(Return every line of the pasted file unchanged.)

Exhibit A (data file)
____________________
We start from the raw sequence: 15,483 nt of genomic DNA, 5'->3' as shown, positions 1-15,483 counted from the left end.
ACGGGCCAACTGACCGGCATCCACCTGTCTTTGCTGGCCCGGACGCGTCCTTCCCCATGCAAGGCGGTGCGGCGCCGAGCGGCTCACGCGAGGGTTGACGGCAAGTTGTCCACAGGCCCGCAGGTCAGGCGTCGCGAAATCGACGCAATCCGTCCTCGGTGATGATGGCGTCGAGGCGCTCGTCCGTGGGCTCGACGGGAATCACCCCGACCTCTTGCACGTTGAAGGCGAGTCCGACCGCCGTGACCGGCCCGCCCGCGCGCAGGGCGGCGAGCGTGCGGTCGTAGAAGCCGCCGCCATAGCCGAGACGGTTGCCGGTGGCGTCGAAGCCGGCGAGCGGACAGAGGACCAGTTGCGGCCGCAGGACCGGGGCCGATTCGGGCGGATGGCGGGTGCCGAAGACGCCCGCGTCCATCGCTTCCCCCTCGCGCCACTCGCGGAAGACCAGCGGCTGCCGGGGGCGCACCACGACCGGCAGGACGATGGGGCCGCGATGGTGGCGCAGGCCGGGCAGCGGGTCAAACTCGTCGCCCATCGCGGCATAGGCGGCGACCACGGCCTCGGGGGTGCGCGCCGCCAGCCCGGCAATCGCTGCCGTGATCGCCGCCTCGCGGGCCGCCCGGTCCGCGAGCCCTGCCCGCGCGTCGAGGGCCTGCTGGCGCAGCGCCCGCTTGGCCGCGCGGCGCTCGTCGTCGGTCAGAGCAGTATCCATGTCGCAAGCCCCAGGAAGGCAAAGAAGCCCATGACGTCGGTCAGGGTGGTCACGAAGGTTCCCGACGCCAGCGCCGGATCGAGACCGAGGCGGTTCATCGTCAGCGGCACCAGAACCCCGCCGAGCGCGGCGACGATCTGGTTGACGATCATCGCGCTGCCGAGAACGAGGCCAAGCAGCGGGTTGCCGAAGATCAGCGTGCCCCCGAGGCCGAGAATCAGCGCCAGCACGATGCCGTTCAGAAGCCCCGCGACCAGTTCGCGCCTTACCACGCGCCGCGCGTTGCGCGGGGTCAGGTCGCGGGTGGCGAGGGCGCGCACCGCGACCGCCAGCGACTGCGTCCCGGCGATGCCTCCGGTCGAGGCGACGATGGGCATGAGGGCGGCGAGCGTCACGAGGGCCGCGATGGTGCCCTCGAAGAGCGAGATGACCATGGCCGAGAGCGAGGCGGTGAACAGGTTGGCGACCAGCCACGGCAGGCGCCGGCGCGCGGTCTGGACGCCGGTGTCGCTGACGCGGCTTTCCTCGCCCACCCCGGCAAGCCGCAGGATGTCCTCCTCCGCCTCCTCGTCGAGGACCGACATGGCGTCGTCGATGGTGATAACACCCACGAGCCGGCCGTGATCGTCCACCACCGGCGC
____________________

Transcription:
We start from the raw sequence: 15,483 nt of genomic DNA, 5'->3' as shown, positions 1-15,483 counted from the left end.
ACGGGCCAACTGACCGGCATCCACCTGTCTTTGCTGGCCCGGACGCGTCCTTCCCCATGCAAGGCGGTGCGGCGCCGAGCGGCTCACGCGAGGGTTGACGGCAAGTTGTCCACAGGCCCGCAGGTCAGGCGTCGCGAAATCGACGCAATCCGTCCTCGGTGATGATGGCGTCGAGGCGCTCGTCCGTGGGCTCGACGGGAATCACCCCGACCTCTTGCACGTTGAAGGCGAGTCCGACCGCCGTGACCGGCCCGCCCGCGCGCAGGGCGGCGAGCGTGCGGTCGTAGAAGCCGCCGCCATAGCCGAGACGGTTGCCGGTGGCGTCGAAGCCGGCGAGCGGACAGAGGACCAGTTGCGGCCGCAGGACCGGGGCCGATTCGGGCGGATGGCGGGTGCCGAAGACGCCCGCGTCCATCGCTTCCCCCTCGCGCCACTCGCGGAAGACCAGCGGCTGCCGGGGGCGCACCACGACCGGCAGGACGATGGGGCCGCGATGGTGGCGCAGGCCGGGCAGCGGGTCAAACTCGTCGCCCATCGCGGCATAGGCGGCGACCACGGCCTCGGGGGTGCGCGCCGCCAGCCCGGCAATCGCTGCCGTGATCGCCGCCTCGCGGGCCGCCCGGTCCGCGAGCCCTGCCCGCGCGTCGAGGGCCTGCTGGCGCAGCGCCCGCTTGGCCGCGCGGCGCTCGTCGTCGGTCAGAGCAGTATCCATGTCGCAAGCCCCAGGAAGGCAAAGAAGCCCATGACGTCGGTCAGGGTGGTCACGAAGGTTCCCGACGCCAGCGCCGGATCGAGACCGAGGCGGTTCATCGTCAGCGGCACCAGAACCCCGCCGAGCGCGGCGACGATCTGGTTGACGATCATCGCGCTGCCGAGAACGAGGCCAAGCAGCGGGTTGCCGAAGATCAGCGTGCCCCCGAGGCCGAGAATCAGCGCCAGCACGATGCCGTTCAGAAGCCCCGCGACCAGTTCGCGCCTTACCACGCGCCGCGCGTTGCGCGGGGTCAGGTCGCGGGTGGCGAGGGCGCGCACCGCGACCGCCAGCGACTGCGTCCCGGCGATGCCTCCGGTCGAGGCGACGATGGGCATGAGGGCGGCGAGCGTCACGAGGGCCGCGATGGTGCCCTCGAAGAGCGAGATGACCATGGCCGAGAGCGAGGCGGTGAACAGGTTGGCGACCAGCCACGGCAGGCGCCGGCGCGCGGTCTGGACGCCGGTGTCGCTGACGCGGCTTTCCTCGCCCACCCCGGCAAGCCGCAGGATGTCCTCCTCCGCCTCCTCGTCGAGGACCGACATGGCGTCGTCGATGGTGATAACACCCACGAGCCGGCCGTGATCGTCCACCACCGGCGC